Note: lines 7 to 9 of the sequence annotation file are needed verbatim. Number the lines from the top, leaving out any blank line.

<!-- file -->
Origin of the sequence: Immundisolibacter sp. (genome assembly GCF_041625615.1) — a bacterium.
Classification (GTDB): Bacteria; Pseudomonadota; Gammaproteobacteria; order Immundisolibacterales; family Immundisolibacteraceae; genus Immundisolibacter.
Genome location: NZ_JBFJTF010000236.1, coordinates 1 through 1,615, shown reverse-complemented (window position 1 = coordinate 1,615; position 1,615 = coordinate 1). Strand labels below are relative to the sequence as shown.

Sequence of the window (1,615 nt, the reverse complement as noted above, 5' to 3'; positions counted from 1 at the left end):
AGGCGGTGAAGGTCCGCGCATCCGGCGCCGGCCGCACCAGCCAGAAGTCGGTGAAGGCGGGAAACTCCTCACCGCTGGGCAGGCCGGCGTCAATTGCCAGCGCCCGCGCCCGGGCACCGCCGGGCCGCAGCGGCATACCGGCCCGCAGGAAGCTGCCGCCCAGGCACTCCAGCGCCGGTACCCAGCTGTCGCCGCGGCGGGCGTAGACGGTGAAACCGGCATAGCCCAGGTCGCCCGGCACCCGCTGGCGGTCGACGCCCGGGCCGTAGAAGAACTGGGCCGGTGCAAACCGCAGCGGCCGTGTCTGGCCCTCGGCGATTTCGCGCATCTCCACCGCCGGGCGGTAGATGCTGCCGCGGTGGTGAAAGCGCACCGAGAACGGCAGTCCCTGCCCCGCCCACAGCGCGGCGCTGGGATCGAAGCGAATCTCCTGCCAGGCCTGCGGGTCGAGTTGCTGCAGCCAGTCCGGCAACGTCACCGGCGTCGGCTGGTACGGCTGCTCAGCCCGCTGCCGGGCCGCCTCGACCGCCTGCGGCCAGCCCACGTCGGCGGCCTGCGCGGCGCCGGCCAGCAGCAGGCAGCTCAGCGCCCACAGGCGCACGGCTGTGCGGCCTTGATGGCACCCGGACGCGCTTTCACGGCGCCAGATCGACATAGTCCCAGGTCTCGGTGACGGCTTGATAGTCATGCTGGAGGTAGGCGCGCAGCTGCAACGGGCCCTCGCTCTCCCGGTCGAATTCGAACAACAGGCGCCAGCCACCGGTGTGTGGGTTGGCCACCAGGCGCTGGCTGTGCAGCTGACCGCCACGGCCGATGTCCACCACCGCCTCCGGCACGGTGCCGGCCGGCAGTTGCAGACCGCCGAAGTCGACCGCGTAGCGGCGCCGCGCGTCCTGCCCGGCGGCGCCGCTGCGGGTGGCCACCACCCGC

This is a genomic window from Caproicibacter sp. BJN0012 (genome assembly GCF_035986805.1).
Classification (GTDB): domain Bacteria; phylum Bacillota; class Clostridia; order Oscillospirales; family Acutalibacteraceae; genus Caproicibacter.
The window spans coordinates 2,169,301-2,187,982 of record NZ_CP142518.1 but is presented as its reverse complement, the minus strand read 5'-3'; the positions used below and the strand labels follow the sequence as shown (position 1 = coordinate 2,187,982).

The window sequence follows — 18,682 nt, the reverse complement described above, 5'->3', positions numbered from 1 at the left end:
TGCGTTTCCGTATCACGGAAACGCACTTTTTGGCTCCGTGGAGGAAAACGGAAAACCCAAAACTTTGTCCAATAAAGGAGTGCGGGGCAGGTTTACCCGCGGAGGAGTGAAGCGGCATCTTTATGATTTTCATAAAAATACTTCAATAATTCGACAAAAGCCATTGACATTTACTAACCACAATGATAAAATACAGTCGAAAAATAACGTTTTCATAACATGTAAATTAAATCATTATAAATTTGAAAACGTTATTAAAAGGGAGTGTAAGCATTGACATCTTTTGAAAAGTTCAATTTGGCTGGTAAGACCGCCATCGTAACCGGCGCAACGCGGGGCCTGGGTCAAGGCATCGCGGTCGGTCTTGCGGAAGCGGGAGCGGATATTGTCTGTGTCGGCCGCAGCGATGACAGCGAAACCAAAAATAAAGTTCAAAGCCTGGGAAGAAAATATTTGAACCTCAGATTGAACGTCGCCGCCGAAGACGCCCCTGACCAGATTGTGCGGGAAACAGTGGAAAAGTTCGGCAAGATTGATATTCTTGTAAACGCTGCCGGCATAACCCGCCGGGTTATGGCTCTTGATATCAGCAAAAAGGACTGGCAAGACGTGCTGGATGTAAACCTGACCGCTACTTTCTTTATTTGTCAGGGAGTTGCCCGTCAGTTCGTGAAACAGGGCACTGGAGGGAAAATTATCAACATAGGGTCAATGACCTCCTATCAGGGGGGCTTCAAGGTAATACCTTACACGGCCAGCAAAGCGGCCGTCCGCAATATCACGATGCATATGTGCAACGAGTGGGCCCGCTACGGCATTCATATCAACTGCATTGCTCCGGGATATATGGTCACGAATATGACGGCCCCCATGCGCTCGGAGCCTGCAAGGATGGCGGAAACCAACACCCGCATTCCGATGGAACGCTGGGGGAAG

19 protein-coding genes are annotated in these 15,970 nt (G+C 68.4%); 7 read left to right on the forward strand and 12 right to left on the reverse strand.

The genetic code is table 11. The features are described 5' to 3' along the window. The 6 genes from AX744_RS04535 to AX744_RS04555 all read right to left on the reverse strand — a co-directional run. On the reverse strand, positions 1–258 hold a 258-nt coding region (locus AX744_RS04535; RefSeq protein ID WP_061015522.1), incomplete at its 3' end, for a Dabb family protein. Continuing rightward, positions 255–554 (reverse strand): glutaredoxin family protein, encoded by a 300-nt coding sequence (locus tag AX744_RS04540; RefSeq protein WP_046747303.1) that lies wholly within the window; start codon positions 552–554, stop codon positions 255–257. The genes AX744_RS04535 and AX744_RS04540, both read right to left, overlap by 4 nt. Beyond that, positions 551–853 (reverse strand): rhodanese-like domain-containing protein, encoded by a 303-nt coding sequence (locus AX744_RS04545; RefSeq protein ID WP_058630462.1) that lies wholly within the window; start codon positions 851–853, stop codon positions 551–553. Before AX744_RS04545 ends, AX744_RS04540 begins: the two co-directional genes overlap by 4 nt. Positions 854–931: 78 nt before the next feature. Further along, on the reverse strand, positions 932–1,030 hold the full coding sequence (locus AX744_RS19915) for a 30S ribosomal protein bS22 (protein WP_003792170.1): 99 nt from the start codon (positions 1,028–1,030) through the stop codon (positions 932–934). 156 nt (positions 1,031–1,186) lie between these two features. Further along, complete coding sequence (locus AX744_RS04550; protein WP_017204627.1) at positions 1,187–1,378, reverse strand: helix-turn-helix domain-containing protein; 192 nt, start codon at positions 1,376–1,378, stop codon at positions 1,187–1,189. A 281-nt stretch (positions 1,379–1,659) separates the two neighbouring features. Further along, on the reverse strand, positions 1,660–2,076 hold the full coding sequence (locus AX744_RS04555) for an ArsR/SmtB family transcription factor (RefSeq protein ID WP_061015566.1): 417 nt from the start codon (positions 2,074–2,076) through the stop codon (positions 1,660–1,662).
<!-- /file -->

Classification (GTDB): domain Bacteria; phylum Bacillota; class Clostridia; order Oscillospirales; family Acutalibacteraceae; genus Caproicibacter.
The window spans coordinates 2,169,301-2,187,982 of record NZ_CP142518.1 but is presented as its reverse complement, the minus strand read 5'-3'; the positions used below and the strand labels follow the sequence as shown (position 1 = coordinate 2,187,982).

The window sequence follows — 18,682 nt, the reverse complement described above, 5'->3', positions numbered from 1 at the left end: